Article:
This compact, clean, and friendly city seems to have been mildly gripped by Europhile film fever all week- every paper on the punctual train from airport to the cathedral-like Central Station carries proud articles on the event, lists down-town cinemas screening nominated features, and has prominent photos of the Danish stars who are candidates or presenters.Even in the streets near my hotel, late at night, usherettes call out to me titles of short-listed entries in a dozen tongues (well that's what I hope some of these dusky dames were saying). The well-equipped Danish Film Institute is packed with an afternoon audience- many of whom have actually bought tickets(-on Friday 5th December )for EFA Chairman Wim Wenders to give an engaging Master Class (capably hosted in fluent English by local cineaste Christoffer Boe), screening two recently-completed shorts shot in Africa (most striking perhaps War in Peace, set in a rudimentary cinema where the audience seems mesmerised by  viewing Black Hawk Dawn on DVD, although having experienced similar horrors themselves in real life). The comfortable auditorium of the  Danish Cinematheque , a short walk from the historic Round Tower, one of the first observatories built for viewing the stars, is packed with an attentive crowd who hear Wenders speak with insight and interest about his work, the overlapping between documentary and fiction, his abandonment of the pre-scripted, pre-storyboarded features("for Paris, Texas we wrote a fake script just to get the financing") and his wish now for the place to become a character in his films"-but I had to make five or six films before I could free myself of plot-I only made two period movies,but period movies really suck-I did my worst work that way.Now the places are there first and I write for the place-locations have character as well...Our sense of who we are and what we are is defined by local colours and languages and taste - that is the greatest asset of European Cinema."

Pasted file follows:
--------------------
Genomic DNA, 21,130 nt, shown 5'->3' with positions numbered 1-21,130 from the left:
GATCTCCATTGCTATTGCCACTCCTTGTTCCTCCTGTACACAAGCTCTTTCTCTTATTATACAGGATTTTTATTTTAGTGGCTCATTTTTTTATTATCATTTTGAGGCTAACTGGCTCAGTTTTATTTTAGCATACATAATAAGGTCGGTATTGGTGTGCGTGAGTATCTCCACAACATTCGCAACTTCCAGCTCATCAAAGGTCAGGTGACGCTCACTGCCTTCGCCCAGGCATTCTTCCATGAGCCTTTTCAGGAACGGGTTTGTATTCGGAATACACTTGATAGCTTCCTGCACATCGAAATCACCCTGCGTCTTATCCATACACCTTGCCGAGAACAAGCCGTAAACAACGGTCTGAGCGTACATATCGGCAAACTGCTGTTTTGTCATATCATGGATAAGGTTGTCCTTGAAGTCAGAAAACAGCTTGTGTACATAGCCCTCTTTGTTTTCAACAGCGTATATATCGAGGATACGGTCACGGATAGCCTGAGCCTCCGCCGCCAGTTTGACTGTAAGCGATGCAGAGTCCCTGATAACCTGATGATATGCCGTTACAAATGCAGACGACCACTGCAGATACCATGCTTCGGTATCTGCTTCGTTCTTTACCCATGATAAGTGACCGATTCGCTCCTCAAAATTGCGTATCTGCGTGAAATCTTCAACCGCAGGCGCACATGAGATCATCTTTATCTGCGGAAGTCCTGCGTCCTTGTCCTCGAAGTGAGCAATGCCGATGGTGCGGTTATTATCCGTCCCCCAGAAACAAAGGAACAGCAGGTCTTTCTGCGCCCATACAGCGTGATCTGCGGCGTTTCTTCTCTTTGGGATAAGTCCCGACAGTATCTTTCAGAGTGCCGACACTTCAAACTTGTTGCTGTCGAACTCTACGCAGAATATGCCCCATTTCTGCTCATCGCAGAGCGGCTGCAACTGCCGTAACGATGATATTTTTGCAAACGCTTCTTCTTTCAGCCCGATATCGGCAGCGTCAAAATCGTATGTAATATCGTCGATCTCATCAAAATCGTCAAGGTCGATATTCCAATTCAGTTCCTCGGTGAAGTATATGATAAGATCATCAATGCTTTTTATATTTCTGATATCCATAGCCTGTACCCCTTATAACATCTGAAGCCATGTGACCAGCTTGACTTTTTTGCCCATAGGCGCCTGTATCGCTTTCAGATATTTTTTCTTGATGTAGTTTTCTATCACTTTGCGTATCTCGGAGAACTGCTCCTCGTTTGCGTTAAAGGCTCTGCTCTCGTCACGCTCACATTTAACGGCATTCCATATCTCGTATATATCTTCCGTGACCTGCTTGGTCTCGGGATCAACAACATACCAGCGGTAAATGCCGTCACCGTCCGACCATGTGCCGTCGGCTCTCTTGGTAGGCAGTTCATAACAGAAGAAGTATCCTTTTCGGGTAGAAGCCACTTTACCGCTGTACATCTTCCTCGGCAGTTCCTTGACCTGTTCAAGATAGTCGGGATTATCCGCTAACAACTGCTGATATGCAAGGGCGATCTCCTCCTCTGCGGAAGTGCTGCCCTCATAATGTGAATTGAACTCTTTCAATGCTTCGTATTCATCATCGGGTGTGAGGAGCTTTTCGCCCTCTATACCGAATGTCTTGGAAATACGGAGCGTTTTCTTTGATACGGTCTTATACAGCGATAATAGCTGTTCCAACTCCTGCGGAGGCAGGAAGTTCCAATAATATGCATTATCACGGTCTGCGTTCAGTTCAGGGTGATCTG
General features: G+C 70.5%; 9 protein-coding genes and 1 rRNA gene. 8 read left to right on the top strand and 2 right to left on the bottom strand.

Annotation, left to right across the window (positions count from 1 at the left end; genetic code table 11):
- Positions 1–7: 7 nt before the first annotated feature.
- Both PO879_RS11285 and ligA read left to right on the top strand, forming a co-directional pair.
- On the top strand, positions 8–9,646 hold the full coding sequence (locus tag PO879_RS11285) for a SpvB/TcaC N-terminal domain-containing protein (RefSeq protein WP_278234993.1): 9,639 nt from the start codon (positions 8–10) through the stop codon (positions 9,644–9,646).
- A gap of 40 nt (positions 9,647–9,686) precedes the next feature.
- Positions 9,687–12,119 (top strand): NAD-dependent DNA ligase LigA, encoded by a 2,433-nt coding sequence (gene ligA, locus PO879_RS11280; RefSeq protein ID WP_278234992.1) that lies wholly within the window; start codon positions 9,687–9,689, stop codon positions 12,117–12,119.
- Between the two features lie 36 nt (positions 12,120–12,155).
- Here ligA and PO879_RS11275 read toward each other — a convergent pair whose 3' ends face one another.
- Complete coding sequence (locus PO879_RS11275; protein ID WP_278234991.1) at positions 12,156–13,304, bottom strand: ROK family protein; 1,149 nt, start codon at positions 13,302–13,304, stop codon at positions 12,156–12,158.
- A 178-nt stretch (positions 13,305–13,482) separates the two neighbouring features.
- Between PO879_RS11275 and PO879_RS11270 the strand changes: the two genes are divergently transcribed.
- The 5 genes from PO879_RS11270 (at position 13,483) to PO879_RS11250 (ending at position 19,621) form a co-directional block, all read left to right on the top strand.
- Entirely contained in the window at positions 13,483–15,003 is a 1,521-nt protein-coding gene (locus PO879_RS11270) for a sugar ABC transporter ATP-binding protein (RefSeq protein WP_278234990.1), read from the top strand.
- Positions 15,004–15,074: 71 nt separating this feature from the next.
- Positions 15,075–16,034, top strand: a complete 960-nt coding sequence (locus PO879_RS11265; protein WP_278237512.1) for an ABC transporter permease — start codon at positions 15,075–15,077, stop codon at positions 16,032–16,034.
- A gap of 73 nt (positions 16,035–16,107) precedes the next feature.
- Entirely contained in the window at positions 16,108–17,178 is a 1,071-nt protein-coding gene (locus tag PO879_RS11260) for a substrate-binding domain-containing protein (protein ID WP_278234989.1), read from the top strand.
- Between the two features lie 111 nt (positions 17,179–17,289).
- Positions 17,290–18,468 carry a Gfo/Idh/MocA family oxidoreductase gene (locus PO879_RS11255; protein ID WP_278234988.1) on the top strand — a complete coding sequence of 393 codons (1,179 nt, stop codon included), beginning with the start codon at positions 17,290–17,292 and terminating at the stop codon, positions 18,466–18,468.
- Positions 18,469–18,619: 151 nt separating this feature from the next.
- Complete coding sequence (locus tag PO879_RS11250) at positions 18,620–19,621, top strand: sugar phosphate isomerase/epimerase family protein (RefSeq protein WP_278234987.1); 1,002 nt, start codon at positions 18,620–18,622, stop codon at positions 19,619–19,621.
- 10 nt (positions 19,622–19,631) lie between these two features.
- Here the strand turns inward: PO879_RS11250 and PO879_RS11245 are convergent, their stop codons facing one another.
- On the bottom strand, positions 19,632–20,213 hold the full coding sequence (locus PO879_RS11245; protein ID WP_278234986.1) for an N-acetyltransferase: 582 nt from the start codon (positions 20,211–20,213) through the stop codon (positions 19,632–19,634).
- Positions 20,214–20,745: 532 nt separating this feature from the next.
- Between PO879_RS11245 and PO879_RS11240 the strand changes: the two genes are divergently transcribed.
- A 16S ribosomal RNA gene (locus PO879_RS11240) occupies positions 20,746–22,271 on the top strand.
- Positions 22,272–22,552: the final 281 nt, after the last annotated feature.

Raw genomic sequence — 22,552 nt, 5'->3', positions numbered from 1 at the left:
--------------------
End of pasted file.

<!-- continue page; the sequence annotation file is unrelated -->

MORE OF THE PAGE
He  has returned from living in the States to Berlin, and teaches in Hamburg now, but at the Art School not at a film school "as I can be more free there".

Later that night, the same cinema is apparently so sold out for a Conversation with the not-so-dusky Dame Judi Dench (here to receive a well-deserved-  if somewhat premature- Lifetime Achievement Award), that I decided instead to board a pullman for a lengthy drive out to the celebrated Danish Film School, where the EFA members and other professional guests are treated to a presentation of tutors and students, and the official handing over of the Eurimages award to two eminently capable lady producers, who have  long sustained the  later work of Danish legend-in-his-lifetime director, Lars von Trier, co-creator of the Dogme manifesto, a clip from whose DFS graduation short was also screened.A sparkling reception followed.

I spent what remained of the night in the Tivoli Gardens, one of the world's first entertainment-parks, brightly lit with Christmas decorations and still an elegant refuge in the heart of the city, fondly remembered from my own holiday visits as a child,watching such living legends as Marlene Dietrich and Eartha Kitt perform in summers long gone in the still-shimmering Concert Hall.Even the Danish TV seems to have  got in on the Eurocinemania  act- I returned to find on my  tiny hotel TV, as a judiciously-programmed midnight movie, Fellini's "Otto e Mezzo"-in  the original version with sub-titles,certo."E una festa la vita", as the character says in Federico's own last-minute substitution of a festive finale to a film on the tragedy of a director with nothing to say....A promising curtain-riser to Europe's annual attempt to emulate the Hollywood Oscars-speriamo!

About Phillip Bergson